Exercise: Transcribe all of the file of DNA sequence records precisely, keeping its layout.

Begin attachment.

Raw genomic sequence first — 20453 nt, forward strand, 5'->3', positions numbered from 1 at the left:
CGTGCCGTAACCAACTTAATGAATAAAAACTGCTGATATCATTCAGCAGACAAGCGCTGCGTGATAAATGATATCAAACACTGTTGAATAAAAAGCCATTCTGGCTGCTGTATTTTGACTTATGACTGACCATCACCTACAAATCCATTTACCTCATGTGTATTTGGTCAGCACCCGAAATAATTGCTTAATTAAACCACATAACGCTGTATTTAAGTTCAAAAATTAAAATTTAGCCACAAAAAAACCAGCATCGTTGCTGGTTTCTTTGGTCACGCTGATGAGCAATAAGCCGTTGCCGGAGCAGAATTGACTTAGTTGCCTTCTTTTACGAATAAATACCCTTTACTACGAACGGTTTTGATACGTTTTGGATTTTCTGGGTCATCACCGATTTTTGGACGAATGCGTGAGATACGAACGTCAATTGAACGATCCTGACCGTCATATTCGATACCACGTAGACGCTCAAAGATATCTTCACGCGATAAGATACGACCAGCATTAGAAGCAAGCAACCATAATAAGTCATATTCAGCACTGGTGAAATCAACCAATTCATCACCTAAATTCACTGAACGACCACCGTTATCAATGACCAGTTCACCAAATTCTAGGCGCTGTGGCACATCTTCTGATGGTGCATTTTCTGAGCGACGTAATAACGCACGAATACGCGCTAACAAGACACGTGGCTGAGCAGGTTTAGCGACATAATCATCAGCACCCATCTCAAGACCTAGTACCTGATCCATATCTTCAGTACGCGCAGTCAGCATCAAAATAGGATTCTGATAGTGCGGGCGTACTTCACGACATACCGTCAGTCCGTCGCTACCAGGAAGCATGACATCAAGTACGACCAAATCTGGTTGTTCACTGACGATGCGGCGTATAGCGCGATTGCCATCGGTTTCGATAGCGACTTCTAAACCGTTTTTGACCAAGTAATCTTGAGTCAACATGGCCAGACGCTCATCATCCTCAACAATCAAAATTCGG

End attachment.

Raw genomic sequence first — 20453 nt, forward strand, 5'->3', positions numbered from 1 at the left:
CGTGCCGTAACCAACTTAATGAATAAAAACTGCTGATATCATTCAGCAGACAAGCGCTGCGTGATAAATGATATCAAACACTGTTGAATAAAAAGCCATTCTGGCTGCTGTATTTTGACTTATGACTGACCATCACCTACAAATCCATTTACCTCATGTGTATTTGGTCAGCACCCGAAATAATTGCTTAATTAAACCACATAACGCTGTATTTAAGTTCAAAAATTAAAATTTAGCCACAAAAAAACCAGCATCGTTGCTGGTTTCTTTGGTCACGCTGATGAGCAATAAGCCGTTGCCGGAGCAGAATTGACTTAGTTGCCTTCTTTTACGAATAAATACCCTTTACTACGAACGGTTTTGATACGTTTTGGATTTTCTGGGTCATCACCGATTTTTGGACGAATGCGTGAGATACGAACGTCAATTGAACGATCCTGACCGTCATATTCGATACCACGTAGACGCTCAAAGATATCTTCACGCGATAAGATACGACCAGCATTAGAAGCAAGCAACCATAATAAGTCATATTCAGCACTGGTGAAATCAACCAATTCATCACCTAAATTCACTGAACGACCACCGTTATCAATGACCAGTTCACCAAATTCTAGGCGCTGTGGCACATCTTCTGATGGTGCATTTTCTGAGCGACGTAATAACGCACGAATACGCGCTAACAAGACACGTGGCTGAGCAGGTTTAGCGACATAATCATCAGCACCCATCTCAAGACCTAGTACCTGATCCATATCTTCAGTACGCGCAGTCAGCATCAAAATAGGATTCTGATAGTGCGGGCGTACTTCACGACATACCGTCAGTCCGTCGCTACCAGGAAGCATGACATCAAGTACGACCAAATCTGGTTGTTCACTGACGATGCGGCGTATAGCGCGATTGCCATCGGTTTCGATAGCGACTTCTAAACCGTTTTTGACCAAGTAATCTTGAGTCAACATGGCCAGACGCTCATCATCCTCAACAATCAAAATTCGG